Housing affordability headwinds for first-time homebuyers

Blog-Date-1Mar 06, 2019

Canada’s mortgage industry changed in 2018 as the impact of higher interest rates and stress tests reverberated across the country, decreasing housing affordability. In general, this resulted in increased monthly mortgage costs and reduced purchasing power.

The prospects for relief in 2019 are not so promising

While these changes affected many existing homeowners and prospective buyers, they were likely felt most acutely by first-time homebuyers, who faced increased obstacles to making their first purchase.

While circumstances can change quickly in a market with countless variables at play, our current expectation is that 2019 is going to be challenging – both for first-time homebuyers in Canada and for the mortgage brokers assisting them.

Here’s why:

Higher interest rates, increases costs:

After hovering near zero for an extended period, interest rates have risen significantly in the past two years. The Bank of Canada increased its policy interest rate from 0.5% in July 2017 to 1.75% in October 2018 (the most recent change), which in turn has boosted mortgage rates. While this has put a chill in the market, it has also increased the interest component of mortgage costs.

According to a December 2018 housing affordability report from RBC, homebuyers in Toronto required a whopping 75.3% of the median household income to cover annual homeownership costs in the third quarter of 2018. Prospective homebuyers in Ottawa faced a much more reasonable level at 38.6%.

December 2018 housing affordability report from RBC

“Despite the market-cooling effect of rising interest rates and stress tests, housing affordability continues to deteriorate.”

However, for both cities, the third-quarter figures were up 0.3 percentage points from the second quarter. In other words, despite the market-cooling effect of rising interest rates and stress tests, housing affordability continued to deteriorate. Meanwhile, interest rates are expected to continue to rise gradually going forward and further weigh on housing affordability in 2019.

Cooling policies have succeeded

From a policy perspective, recent measures aimed at cooling down the real estate market appear to be working. The double impact of rising interest rates and mortgage stress tests have generally stemmed the rapid rise in house prices.

According to the Canadian Real Estate Association, the national average sale price saw a 4.9% year-on-year drop in December 2018 while the year ended with four straight months of declining national home sales.

Canadian home sales fall further in December

Yet even in a softer market, first-time homebuyers are still being squeezed.

Unless they have money for a 20% down payment – which is often a stretch for first-time buyers – they are required to have mortgage insurance to access funds from big banks. This requires the stress test to be applied, which puts them at a considerable disadvantage in terms of buying power compared to well-capitalized buyers.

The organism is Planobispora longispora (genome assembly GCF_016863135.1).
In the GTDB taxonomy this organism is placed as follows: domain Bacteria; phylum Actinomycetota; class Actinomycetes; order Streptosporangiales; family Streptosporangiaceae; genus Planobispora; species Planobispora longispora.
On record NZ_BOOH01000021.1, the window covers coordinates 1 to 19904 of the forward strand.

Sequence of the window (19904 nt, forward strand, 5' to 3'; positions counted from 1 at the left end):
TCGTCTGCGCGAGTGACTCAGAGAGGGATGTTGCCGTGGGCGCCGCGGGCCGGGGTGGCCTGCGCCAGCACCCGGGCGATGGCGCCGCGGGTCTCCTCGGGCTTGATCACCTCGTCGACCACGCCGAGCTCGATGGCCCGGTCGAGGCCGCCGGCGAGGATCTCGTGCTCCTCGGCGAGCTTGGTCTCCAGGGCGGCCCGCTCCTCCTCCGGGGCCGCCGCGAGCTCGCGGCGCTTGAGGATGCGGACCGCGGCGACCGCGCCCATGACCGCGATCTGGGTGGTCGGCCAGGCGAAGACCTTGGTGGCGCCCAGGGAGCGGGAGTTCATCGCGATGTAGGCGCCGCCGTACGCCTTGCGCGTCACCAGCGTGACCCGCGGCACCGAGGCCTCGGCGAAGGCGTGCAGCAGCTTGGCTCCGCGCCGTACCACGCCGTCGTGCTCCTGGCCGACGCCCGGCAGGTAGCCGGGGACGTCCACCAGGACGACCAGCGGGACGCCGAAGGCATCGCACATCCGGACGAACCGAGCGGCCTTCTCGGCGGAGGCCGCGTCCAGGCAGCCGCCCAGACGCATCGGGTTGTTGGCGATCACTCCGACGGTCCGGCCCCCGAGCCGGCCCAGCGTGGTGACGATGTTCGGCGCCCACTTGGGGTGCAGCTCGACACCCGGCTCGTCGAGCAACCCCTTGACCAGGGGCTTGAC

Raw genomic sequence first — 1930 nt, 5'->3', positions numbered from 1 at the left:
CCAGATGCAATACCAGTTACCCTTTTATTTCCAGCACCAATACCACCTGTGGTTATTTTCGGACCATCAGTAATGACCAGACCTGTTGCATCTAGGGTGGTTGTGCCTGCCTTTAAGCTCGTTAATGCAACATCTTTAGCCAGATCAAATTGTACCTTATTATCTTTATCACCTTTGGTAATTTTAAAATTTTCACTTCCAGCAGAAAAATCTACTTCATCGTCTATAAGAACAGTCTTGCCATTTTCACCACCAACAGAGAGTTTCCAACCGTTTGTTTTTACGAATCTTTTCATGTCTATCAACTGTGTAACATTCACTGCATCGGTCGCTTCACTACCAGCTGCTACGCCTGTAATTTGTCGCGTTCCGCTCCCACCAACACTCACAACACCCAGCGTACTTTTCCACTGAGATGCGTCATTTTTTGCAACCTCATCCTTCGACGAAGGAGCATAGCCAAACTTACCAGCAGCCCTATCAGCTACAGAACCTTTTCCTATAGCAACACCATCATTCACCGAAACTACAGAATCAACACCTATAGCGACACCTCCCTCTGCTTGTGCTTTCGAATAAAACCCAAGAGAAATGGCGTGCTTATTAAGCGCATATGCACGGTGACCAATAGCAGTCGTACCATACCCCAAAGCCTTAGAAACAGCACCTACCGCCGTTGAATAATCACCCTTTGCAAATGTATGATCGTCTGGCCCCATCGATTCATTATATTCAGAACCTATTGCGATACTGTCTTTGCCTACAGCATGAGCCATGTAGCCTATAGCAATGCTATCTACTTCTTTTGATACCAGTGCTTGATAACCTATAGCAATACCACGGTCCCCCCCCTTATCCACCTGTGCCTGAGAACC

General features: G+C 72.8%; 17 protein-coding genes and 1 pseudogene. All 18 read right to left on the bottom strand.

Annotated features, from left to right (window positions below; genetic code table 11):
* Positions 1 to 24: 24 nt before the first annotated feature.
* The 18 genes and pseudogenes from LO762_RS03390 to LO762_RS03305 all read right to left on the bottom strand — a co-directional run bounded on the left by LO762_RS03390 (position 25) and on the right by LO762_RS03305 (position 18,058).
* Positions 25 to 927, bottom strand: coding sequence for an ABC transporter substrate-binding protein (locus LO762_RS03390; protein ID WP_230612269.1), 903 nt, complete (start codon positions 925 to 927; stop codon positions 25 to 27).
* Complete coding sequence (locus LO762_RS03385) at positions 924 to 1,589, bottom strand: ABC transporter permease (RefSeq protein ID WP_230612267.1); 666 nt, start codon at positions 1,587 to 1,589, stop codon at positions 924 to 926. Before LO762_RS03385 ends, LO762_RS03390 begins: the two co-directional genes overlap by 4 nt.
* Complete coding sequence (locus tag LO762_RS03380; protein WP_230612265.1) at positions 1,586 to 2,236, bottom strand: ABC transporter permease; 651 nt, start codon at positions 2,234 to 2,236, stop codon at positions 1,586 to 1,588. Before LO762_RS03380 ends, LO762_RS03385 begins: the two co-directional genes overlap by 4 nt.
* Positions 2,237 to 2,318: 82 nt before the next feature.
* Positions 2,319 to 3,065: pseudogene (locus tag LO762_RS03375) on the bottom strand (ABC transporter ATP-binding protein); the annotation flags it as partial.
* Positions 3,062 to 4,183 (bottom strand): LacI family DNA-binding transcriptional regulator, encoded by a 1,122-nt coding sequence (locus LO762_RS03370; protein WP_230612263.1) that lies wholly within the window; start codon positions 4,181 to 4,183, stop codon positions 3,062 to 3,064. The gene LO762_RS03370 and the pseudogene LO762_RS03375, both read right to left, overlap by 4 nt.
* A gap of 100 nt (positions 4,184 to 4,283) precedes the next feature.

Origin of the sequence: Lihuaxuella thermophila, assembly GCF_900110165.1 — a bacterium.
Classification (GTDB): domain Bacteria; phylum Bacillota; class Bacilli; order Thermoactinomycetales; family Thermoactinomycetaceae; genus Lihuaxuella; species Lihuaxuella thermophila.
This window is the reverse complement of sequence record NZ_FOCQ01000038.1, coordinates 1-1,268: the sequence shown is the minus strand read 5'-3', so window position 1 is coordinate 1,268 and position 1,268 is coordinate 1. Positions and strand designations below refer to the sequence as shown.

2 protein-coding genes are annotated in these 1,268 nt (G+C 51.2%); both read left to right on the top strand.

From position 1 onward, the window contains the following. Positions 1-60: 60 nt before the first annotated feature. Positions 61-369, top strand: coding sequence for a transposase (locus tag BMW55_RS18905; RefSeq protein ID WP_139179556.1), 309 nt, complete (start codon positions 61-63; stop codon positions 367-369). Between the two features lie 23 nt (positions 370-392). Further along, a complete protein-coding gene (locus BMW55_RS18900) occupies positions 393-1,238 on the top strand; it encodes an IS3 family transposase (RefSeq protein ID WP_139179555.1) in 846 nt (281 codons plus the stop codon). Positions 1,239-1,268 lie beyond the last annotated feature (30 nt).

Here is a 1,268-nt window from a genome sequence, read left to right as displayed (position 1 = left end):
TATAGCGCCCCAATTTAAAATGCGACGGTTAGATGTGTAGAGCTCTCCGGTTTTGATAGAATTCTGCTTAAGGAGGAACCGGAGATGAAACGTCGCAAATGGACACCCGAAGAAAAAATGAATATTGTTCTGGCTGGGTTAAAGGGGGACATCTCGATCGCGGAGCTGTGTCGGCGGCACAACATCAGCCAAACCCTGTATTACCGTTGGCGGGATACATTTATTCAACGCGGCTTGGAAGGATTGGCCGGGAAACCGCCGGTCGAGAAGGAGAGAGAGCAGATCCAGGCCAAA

What can be done to help first-time homebuyers?

There are various policy solutions circulating in the market, such as:

  • setting a fixed stress test of 5% applied across the board (not just to those without a 20% down payment) and
  • making 30-year amortization an option for borrowers with insured mortgages.

The former would reduce uncertainty by standardizing requirements for all mortgages; the latter would help to make monthly payments more affordable.

Those aiming to purchase their first property could also benefit from shifting their expectations.

Previously, the hunt for an affordable foothold in the property market saw prospective buyers turn from single-family homes to condos. Today, some Canadians are shifting focus again and turning to rural properties in their pursuit of affordability.

Another solution?

First-time homebuyers (or their mortgage brokers) can seek out alternative lenders able to offer solutions that are unavailable from the big banks.

A partner for challenging times

From name recognition to attractive rates, there are various reasons for prospective homebuyers and their mortgage brokers to look to Canada’s big banks for their mortgage needs. Yet B lenders and other private lenders are crucial for filling gaps in the market.

For first-time buyers discouraged about their home-buying prospects in 2019 amid deteriorating housing affordability, alternative lenders offer hope.

For example, Pillar’s uninsured mortgages mean borrowers do not face the same stress tests required by big banks (borrowers are required to qualify with a reasonable TDS), which can boost their maximum loan amount. In addition, Pillar can provide 30-year amortization, which can be useful for lowering borrowers’ monthly payments.

Pillar’s team works closely with Ontario’s mortgage broker community to provide solution-based lending for borrowers with needs outside the norm. While clouds remain on the horizon, we stand ready to help brokers navigate the challenging mortgage landscape so that they can bring the joy of first-time home ownership to more clients in 2019.

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